Along with needing better tools to do our design, and a better management environment in which to do it, we want to share and re-use what we learned about setting up the tools and the design environment as effectively as possible. In practice, this means two things: being able to port any modifications we make to Lynx to new versions as they are released and being able to port modifications to Lynx from one project to other, potentially concurrent, projects.

Lynx is delivered with source code, so the customizations we make can end up modifying files that were not created by us. Synopsys is also constantly testing the tools for robustness, constantly fixing issues and adding improvements, so when we modify things, we need be able to port our current customizations to the next release of Lynx.

We have been managing this using best practices borrowed from the software development community, such as the third-party code management techniques supported by modern revision control systems. This has been very effective.

For example, after the first project described above concluded, we started four concurrent IC development projects. These were based on an older process and we wanted to ensure all four projects could benefit from any improvements that we made to our design flow and expressed in Lynx.

In this case, the key information we wanted to share effectively was held in technology files for our target process. Lynx supports ‘technology plug-ins’ – a set of files which bundle together data from the foundry, such as the physical and logical libraries – so that it can be accessed by Lynx.

We had to write our own plug-in for the process we were using, and used the revision control system to share updates and enhancements to that plug-in with the four new concurrent projects. This meant we could develop and validate the plug-in at the same time on all four designs, safe in the knowledge that we had a good way to keep everything in sync.


Using Lynx is enabling us to focus our attention on getting our designs out the door in time to meet their market windows.

For example, when we first tried to close timing on the 306 scenarios of the deep submicron chip, the Lynx runtime manager became unresponsive. But Synopsys was able to get an application engineer on site within hours, set up a conference call with one of its Lynx specialists, and deliver a workaround inside half a day. If we had been using our own design-management scheme, fixing it could have been an issue especially if the originator of the system was not available. Such situations could affect design schedules.

We’ve also been able to use Lynx to explore design options. For example, we used the path-based analysis of Synopsys’ PrimeTime tool to reduce some of the pessimism about path delay assumed by traditional static timing analysis.

PrimeTime’s path-based analysis shows that, although a traditional analysis suggests a path is failing timing requirements, it is actually meeting them. This can prevent a design being disturbed when larger cells are introduced to meet timing, increasing area unnecessarily. In our densest designs, such over-design can modify the layout and disturb the already sensitive routing.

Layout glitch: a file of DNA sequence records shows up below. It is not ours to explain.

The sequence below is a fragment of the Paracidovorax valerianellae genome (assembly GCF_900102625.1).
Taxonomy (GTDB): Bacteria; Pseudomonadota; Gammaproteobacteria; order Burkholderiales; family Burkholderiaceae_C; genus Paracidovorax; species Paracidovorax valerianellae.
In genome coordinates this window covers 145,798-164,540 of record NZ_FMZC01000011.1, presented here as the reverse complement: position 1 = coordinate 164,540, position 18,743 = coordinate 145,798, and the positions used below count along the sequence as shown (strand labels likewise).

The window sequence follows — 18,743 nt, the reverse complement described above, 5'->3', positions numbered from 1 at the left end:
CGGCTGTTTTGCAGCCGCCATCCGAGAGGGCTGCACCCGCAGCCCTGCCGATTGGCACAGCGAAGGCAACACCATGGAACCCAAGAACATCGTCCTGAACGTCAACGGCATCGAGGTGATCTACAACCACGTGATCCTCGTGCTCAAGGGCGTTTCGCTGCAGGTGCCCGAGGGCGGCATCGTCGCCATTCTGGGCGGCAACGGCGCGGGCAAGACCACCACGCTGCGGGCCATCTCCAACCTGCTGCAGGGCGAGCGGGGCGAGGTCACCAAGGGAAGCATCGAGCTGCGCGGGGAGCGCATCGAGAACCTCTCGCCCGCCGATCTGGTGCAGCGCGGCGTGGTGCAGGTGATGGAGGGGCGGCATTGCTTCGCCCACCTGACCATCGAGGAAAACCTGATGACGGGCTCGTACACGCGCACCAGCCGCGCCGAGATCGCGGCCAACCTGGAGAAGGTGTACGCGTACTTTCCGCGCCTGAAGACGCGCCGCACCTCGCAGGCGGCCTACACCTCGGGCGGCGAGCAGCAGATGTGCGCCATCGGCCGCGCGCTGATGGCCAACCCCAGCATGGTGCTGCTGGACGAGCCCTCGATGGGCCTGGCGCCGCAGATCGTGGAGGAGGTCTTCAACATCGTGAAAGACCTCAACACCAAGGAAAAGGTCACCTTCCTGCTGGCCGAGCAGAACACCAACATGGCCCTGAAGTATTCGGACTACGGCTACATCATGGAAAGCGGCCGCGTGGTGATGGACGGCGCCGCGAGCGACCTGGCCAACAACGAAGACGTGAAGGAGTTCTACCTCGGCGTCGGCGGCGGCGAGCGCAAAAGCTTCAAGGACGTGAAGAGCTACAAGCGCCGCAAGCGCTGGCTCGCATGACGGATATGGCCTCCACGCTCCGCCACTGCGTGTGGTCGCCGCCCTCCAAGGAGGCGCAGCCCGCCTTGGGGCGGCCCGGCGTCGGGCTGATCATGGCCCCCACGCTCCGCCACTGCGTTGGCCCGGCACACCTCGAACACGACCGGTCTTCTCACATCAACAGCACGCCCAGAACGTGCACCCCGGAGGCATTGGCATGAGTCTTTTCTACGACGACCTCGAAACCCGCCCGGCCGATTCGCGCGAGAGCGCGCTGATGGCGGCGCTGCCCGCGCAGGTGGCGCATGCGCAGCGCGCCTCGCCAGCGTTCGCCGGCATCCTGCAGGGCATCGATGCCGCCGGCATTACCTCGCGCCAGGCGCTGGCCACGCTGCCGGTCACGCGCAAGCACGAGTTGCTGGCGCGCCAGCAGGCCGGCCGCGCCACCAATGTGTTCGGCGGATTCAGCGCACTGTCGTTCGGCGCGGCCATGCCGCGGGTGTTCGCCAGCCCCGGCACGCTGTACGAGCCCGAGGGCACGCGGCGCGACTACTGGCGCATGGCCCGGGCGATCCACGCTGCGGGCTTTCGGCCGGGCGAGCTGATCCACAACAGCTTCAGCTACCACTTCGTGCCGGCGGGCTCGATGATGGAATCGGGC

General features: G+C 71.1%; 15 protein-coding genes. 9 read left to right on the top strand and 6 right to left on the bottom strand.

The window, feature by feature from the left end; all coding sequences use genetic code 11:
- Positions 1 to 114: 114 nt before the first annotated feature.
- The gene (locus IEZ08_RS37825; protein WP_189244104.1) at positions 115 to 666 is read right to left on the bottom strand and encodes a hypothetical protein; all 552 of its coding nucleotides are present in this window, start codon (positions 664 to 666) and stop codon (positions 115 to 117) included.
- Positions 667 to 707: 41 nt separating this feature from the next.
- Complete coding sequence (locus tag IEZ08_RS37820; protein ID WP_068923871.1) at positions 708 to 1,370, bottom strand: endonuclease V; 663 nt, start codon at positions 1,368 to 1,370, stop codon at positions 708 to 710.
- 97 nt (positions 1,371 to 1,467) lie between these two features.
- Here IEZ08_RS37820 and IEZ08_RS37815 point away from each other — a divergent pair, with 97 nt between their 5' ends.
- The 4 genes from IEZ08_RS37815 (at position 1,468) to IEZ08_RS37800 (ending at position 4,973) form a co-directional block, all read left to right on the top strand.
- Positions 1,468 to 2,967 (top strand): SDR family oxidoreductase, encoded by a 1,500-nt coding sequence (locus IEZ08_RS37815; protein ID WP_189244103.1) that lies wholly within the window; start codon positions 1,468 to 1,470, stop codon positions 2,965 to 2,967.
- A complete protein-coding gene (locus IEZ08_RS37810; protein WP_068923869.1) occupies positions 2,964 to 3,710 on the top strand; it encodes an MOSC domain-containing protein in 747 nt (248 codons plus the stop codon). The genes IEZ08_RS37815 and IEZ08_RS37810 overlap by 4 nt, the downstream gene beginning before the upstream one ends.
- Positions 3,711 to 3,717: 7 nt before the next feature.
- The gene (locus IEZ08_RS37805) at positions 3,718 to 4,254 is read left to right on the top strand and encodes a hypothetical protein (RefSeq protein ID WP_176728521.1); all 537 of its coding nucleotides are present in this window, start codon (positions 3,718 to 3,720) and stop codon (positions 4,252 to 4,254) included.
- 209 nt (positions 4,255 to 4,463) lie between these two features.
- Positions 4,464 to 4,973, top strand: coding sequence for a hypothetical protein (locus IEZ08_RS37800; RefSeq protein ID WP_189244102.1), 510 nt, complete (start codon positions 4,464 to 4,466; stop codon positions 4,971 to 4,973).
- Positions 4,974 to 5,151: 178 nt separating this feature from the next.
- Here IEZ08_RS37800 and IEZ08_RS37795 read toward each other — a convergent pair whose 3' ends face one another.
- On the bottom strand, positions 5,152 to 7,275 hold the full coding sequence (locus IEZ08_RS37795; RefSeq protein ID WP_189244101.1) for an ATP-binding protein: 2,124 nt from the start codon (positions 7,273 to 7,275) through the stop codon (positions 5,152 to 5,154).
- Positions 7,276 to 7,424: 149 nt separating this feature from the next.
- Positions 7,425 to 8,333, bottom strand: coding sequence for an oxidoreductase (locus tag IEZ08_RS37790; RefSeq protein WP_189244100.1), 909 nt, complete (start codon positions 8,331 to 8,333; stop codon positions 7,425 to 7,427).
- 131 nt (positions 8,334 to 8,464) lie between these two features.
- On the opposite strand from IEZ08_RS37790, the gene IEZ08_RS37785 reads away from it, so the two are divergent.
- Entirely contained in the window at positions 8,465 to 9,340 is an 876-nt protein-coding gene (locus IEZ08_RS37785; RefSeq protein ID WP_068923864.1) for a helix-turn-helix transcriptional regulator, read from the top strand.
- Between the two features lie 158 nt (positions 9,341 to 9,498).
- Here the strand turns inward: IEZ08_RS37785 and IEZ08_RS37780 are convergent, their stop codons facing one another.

Having a design management environment such as Lynx and the evolving capabilities of the Synopsys tools enables us to explore the fine line that exists between a timing-closed design and one in which timing closure is compromised.

In the case of the deep submicron chip with which we first used Lynx, after closing timing on all the recommended scenarios to ensure that the design was right, we taped out. When the chips came back from the foundry, they worked as expected.

For us, running the latest versions of Synopsys tools such as PrimeTime and IC Compiler within the Lynx design environment helped us deliver our designs within the TTM constraints. We were able to improve our quality of results by using advanced features of the toolchain to develop better designs, and comprehensive multi-corner, multi-mode analysis to prove the designs thoroughly before tape-out. And we were able to improve design efficiency by adapting Lynx to our needs while sharing those adaptations efficiently for other designs.


Vincent Rowley has 17 years of experience in integrated circuit, FPGA, system on a chip and embedded systems development. He is a senior digital designer at Semtech Canada Corporation (Gennum Products Group) where he works on mixed-signal devices. Prior to joining Semtech, Vincent was a system architect at Pleora Technologies and a recognized industry expert in the field of high-performance video over IP. He served as Vice Chair of the Automated Imaging Association’s GigE Vision Standard committee and was an active member of the European Machine Vision Association’s GenlCam Standard committee. Vincent also performed digital ASIC design at Catena Networks, now Ciena Corporation, and digital and analog custom IC development at HexaVision Technologies, now Adept Technology. Vincent holds a BSc in electrical engineering from Laval University in Québec City, Canada.